Afghan woman fears for life if sent to Afghanistan after visa denial
An Afghan woman who has spoken out against the Taliban has been left fearing for her life after the Home Office denied her a new visa and suggested she should return to Afghanistan.
Maryam Amiri, who lives in Glasgow, is calling on the government to reconsider its decision, saying her husband, who is also from Afghanistan, worked for British forces and it would not be safe to make either of them return.
Her MP, Alison Thewliss, Glasgow Central, said the Home Office’s advice that Mrs Amiri could return to life in Afghanistan was “dangerous” and that it did not reflect the changes in the country since her first visa was issued in 2016.
The Home Office decision notice, seen by the PA news agency, said Mrs Amiri does not qualify for leave to remain under the five-year or 10-year partner route, despite having qualified for two shorter visa periods since 2016.
It said Mrs Amiri does not meet the minimum income requirement and that the home secretary has not seen any evidence that there are “insurmountable obstacles” to Mrs Amiri and her husband continuing family life together in Afghanistan.
The Taliban took back power in Afghanistan in 2021 with the withdrawal of Western forces.
Human rights groups and international observers have since raised concerns about access to education and work for women and girls under the regime, and there have been concerns for the safety of those who supported western forces. The Home Office advises against travel for British nationals.
Mrs Amiri told the PA news agency: “I have always been vocal against the Taliban and their brutal regime.
“I disagree with the decision of the Home Office to send me back to Afghanistan where the women are not secure – especially for a woman activist who has always been vocal against the Taliban.”
She added: “I feel threatened and am scared of losing my life if I go back.”
Mrs Amiri said she has dreamed about going to university for years, but now she is due to start a course in September she fears she will not get the chance. She also said she wishes to continue with community work in Glasgow and aspires to become a Member of the Scottish Parliament.
She said: “I have put my life in trouble by opposing the Taliban and their activities. My family has already been threatened with persecution because I oppose the Taliban’s decisions on women’s rights. So, it’s really risky for me to go back.”
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Ms Thewliss said she had concerns for Mrs Amiri’s safety if she returns, especially given her stance on women’s rights.
“You know what the Taliban are like. It would count against her. It would be a danger for her,” Ms Thewliss said.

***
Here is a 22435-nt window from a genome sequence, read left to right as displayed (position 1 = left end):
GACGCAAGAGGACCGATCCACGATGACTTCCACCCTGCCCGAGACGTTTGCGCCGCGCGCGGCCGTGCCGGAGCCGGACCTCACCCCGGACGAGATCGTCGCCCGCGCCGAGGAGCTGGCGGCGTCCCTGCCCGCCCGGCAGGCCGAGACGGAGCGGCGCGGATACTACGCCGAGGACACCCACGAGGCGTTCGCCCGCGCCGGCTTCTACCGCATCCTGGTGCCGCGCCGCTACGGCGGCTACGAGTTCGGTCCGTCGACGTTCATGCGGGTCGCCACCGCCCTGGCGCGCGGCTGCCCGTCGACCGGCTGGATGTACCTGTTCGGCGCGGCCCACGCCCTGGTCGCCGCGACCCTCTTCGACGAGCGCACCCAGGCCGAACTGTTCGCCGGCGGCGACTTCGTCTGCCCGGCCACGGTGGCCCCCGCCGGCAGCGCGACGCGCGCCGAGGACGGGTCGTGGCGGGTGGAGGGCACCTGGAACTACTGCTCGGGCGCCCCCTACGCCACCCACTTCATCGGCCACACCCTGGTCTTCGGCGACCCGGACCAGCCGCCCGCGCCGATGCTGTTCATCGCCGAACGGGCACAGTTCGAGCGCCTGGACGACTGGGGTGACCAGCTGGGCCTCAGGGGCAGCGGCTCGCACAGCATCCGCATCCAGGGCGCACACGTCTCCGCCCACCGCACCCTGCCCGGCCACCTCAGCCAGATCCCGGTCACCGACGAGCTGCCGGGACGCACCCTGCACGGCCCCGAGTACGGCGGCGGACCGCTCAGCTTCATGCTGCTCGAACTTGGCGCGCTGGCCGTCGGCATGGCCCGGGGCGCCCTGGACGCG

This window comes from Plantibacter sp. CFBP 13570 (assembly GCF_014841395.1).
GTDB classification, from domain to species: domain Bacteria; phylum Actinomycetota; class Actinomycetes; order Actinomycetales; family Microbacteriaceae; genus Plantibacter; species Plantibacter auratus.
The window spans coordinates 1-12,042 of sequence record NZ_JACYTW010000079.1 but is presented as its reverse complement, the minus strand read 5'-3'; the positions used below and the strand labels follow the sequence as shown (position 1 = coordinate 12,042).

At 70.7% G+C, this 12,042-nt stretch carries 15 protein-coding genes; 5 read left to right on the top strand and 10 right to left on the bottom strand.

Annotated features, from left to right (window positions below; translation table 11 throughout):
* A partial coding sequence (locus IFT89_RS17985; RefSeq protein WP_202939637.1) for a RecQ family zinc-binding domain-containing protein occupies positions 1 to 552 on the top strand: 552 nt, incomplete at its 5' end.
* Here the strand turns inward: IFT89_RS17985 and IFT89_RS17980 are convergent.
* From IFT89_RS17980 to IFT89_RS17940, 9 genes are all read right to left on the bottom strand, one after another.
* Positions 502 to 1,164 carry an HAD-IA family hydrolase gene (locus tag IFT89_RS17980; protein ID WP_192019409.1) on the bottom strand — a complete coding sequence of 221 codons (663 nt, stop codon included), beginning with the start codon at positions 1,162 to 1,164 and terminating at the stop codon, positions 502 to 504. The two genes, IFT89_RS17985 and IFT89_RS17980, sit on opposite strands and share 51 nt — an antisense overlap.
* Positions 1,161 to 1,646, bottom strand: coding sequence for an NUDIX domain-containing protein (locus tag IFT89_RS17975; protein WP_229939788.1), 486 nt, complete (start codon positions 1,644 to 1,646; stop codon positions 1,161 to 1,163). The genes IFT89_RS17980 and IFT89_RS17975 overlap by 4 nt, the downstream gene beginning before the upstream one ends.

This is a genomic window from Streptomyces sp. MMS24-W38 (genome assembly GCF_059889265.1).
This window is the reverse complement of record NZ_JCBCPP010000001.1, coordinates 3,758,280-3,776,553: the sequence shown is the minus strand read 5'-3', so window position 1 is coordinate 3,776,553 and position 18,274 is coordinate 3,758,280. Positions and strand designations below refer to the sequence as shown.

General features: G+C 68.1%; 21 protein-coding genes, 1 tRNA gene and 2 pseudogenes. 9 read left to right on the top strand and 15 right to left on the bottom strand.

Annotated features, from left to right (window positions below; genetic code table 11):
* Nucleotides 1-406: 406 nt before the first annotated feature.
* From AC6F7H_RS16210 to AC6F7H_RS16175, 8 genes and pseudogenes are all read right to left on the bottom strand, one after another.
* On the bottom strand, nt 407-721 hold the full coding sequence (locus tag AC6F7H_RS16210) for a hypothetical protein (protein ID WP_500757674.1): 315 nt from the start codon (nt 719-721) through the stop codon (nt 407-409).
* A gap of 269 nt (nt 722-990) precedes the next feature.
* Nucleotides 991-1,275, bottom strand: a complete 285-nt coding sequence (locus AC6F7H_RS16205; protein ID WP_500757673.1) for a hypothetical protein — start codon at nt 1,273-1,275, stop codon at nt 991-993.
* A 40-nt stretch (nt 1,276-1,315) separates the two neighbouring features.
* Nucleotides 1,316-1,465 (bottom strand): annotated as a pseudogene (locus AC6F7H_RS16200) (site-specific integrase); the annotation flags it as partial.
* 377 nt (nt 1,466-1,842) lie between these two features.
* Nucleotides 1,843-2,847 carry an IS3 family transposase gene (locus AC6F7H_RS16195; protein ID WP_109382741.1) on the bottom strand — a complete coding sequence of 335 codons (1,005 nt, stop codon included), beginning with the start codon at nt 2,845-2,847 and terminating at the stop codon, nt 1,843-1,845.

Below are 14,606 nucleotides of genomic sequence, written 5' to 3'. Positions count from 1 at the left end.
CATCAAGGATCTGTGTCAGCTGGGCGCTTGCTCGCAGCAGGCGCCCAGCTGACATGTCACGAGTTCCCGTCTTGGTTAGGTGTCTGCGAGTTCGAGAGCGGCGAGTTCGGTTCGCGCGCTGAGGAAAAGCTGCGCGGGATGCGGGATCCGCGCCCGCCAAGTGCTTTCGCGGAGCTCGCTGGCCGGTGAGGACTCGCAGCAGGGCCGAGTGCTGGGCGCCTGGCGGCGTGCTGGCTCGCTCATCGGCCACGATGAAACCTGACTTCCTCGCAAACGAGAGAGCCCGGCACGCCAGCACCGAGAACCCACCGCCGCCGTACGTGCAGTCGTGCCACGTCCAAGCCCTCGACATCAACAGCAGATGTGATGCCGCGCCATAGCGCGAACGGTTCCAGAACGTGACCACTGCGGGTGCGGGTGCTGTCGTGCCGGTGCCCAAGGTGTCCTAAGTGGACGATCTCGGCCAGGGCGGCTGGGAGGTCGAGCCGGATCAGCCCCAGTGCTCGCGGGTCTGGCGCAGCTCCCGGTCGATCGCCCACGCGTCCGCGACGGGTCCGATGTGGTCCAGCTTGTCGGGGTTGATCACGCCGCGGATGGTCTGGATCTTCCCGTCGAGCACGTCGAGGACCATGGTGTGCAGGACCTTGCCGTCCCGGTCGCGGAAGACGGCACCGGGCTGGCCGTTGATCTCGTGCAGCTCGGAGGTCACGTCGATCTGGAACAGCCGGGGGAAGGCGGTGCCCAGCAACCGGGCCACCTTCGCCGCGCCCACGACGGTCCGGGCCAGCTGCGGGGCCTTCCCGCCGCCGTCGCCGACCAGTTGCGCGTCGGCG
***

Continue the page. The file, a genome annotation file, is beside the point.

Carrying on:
“Her husband had supported the training of UK forces. Her husband has a British passport. Those would seem to me to be two very sensible reasons as to why he can’t return.
“She’s come here on a spousal visa. And in the normal course of things these get renewed. The Home Office seem to have taken no account of the fact that the situation in Afghanistan has changed dramatically from 2016 and their response reads very much as if nothing has happened.
“It’s just bizarre for them to say within the response that there’s no reason why you can’t go back to Afghanistan and support yourself as you did prior to your arrival in the UK. I mean, of course she can’t.”
The SNP MP was strongly critical of the Home Office for saying it has “not seen any evidence that there are insurmountable obstacles” to Mrs Amiri or her husband returning to Afghanistan.
She said: “If they were to follow that guidance they would be in serious danger. I know from lots of casework that I do the risks that people face.
“The idea that you can just send people back and everything will be fine, that’s just not sensible, not practical. It’s dangerous and the Home Office should really know better before putting something like this out.”
She added: “I think her case highlights just the lack of care, the lack of attention, the lack of professionalism in the Home Office.”
Ms Thewliss has raised Mrs Amiri’s case with the prime minister in the Commons, where she said the Home Office had advised Mrs Amiri “should return to Afghanistan”.
The MP said: “She is married to a man who worked for British forces and her family is currently being persecuted in Afghanistan.”
She added: “Can the prime minister think of any barriers or hardships [she] might face in returning to a country where there is not even any means of applying for a visa?”
Rishi Sunak said it would not be appropriate for him to comment on an individual case.
A Home Office spokesperson said: “All visa applications are decided on individual merits.
“We don’t routinely comment on individual cases.”
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